Josiah Wedgwood apprenticed with the potter Thomas Whieldon until 1759, when he gained enough money through marriage to set up his own business, Josiah Wedgwood and Sons. A factor in his success with pottery were his industrial innovations, especially his development of a way to measure kiln temperature accurately.
A few years after opening shop, he created a new pottery form which attracted the attention of the queen consort Charlotte of Mecklenburg-Strelitz. Called "queen's ware, it was sought after throughout Europe.
He developed several new types of wares, among them basaltware, queensware, and caneware, but is best known for his jasperware, styled after the Portland vase, a Roman antiquity then owned by the third Duke of Portland [now in the British Museum].
The vase was made with cameo glass technique in which two layers of glass, the outer being whire, are blown together and then the white layer is carved as a cameo relief. The cameo subjects are often mythological. The Duke lent the vase to Wedgwood to study and Wedgwood developed a ceramic style along the same lines. Although Wedgwood made jasperware in several colors, usually with a white overlay, the first color, and the one that instantly springs to mind when thinking of Wedgwood is Portland blue, which color he developed to most closely recreate the look of the portland vase.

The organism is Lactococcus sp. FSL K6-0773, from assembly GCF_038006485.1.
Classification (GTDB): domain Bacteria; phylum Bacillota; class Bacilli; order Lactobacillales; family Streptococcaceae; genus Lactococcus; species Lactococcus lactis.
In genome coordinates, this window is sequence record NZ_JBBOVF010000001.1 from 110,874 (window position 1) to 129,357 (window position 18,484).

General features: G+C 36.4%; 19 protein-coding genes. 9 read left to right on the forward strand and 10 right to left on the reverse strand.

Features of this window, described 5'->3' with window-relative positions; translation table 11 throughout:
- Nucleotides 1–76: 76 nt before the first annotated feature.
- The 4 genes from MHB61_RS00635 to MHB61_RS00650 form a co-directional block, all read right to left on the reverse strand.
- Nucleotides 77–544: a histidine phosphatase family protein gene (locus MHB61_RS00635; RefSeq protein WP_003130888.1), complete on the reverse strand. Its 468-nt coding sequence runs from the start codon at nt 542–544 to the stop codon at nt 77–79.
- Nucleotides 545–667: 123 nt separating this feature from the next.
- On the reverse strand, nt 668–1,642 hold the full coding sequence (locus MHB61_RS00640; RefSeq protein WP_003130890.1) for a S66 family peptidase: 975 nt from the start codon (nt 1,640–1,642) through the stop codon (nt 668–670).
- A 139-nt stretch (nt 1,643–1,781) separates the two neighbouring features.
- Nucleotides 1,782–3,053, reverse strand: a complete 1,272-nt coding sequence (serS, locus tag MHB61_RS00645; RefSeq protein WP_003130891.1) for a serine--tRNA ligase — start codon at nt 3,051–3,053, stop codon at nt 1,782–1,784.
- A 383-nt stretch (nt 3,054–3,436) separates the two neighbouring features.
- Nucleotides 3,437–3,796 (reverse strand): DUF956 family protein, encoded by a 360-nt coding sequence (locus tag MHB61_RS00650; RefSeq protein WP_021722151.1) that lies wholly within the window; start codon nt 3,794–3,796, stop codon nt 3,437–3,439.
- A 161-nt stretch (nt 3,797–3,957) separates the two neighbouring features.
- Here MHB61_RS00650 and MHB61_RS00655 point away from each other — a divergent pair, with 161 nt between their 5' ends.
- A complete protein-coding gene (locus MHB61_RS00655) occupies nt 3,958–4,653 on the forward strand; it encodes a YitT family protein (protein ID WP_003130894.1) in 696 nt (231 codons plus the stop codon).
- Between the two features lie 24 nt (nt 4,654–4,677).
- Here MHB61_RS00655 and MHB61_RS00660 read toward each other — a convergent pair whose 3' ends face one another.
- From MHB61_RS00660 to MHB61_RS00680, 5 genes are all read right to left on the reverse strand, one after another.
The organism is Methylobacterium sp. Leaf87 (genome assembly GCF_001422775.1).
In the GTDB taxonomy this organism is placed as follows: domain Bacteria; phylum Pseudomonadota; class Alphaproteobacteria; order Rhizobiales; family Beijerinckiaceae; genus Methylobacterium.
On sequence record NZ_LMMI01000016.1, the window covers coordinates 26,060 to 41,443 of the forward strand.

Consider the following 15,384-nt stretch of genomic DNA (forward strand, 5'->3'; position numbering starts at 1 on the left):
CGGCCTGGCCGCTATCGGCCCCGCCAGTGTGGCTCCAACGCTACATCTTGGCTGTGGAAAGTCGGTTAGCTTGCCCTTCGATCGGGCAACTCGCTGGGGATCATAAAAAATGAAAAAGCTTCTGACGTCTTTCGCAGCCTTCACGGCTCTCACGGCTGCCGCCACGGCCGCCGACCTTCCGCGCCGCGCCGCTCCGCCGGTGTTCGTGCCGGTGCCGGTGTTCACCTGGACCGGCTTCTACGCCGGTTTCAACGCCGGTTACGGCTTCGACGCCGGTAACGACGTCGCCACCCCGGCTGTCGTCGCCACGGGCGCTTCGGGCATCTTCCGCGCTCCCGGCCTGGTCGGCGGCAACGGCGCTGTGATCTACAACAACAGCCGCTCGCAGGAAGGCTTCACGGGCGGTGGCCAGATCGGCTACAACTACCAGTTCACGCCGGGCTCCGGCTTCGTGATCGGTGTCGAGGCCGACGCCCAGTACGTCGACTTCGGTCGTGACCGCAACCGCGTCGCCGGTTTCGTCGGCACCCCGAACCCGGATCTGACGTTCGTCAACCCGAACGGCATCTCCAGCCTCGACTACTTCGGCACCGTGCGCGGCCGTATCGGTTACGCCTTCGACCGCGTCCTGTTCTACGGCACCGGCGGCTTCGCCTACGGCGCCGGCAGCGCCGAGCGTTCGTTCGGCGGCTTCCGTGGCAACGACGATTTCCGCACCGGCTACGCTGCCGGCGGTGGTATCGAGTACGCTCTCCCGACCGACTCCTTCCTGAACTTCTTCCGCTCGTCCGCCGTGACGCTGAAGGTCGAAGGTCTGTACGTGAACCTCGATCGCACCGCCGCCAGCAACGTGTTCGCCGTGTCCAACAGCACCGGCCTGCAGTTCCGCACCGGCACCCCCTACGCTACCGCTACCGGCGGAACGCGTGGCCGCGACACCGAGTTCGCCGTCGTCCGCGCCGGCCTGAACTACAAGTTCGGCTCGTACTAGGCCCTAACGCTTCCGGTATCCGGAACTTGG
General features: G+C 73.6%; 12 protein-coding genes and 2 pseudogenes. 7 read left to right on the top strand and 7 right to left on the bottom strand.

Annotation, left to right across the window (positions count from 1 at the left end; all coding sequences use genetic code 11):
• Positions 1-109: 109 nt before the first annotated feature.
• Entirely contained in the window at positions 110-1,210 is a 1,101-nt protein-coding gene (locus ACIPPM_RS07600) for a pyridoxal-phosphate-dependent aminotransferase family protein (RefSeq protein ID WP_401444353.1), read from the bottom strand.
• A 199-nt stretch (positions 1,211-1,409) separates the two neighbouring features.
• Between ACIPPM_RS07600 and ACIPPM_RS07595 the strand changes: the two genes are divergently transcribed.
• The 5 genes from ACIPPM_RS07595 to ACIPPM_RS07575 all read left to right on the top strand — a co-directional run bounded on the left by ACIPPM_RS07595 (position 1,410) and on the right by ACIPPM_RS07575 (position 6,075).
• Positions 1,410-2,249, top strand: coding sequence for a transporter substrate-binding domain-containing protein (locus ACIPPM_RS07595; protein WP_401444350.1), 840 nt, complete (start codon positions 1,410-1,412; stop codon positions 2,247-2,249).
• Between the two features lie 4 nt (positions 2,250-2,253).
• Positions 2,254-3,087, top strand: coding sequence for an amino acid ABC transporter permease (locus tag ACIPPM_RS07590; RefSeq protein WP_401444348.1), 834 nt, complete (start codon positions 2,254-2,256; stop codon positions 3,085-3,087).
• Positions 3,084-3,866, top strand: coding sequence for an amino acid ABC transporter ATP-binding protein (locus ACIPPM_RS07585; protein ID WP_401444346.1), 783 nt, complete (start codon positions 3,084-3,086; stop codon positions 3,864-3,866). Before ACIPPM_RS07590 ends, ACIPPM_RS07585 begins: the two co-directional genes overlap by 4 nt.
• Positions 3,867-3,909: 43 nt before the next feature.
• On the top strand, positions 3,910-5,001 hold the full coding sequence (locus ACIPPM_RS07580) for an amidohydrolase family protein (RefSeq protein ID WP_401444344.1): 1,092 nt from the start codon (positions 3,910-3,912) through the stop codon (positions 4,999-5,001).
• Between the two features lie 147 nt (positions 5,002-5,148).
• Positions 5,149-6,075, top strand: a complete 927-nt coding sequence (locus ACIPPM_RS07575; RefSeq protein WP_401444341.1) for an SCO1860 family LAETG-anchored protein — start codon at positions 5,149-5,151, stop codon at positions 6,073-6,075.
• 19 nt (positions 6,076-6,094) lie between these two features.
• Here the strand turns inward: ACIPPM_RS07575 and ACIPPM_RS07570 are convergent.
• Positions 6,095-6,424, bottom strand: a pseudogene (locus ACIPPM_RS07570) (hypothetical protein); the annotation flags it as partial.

Jasperware was developed not only as tableware, vases, and trinket boxes, but also as cameo jewelry and as medallion reliefs of noble patrons. Wedgwood also developed a hard paste bone china to compete with fine Chinese export porcelain.
The Wedgwood business was passed down from father to son or uncle to nephew for six generations.The first non-Wedgwood was Arthur Bryan, who took the helm in 1968. In 1987 Wedgwood was acquired by Waterford, creating Waterford Wedgwood, an Ireland-based luxury brands group.
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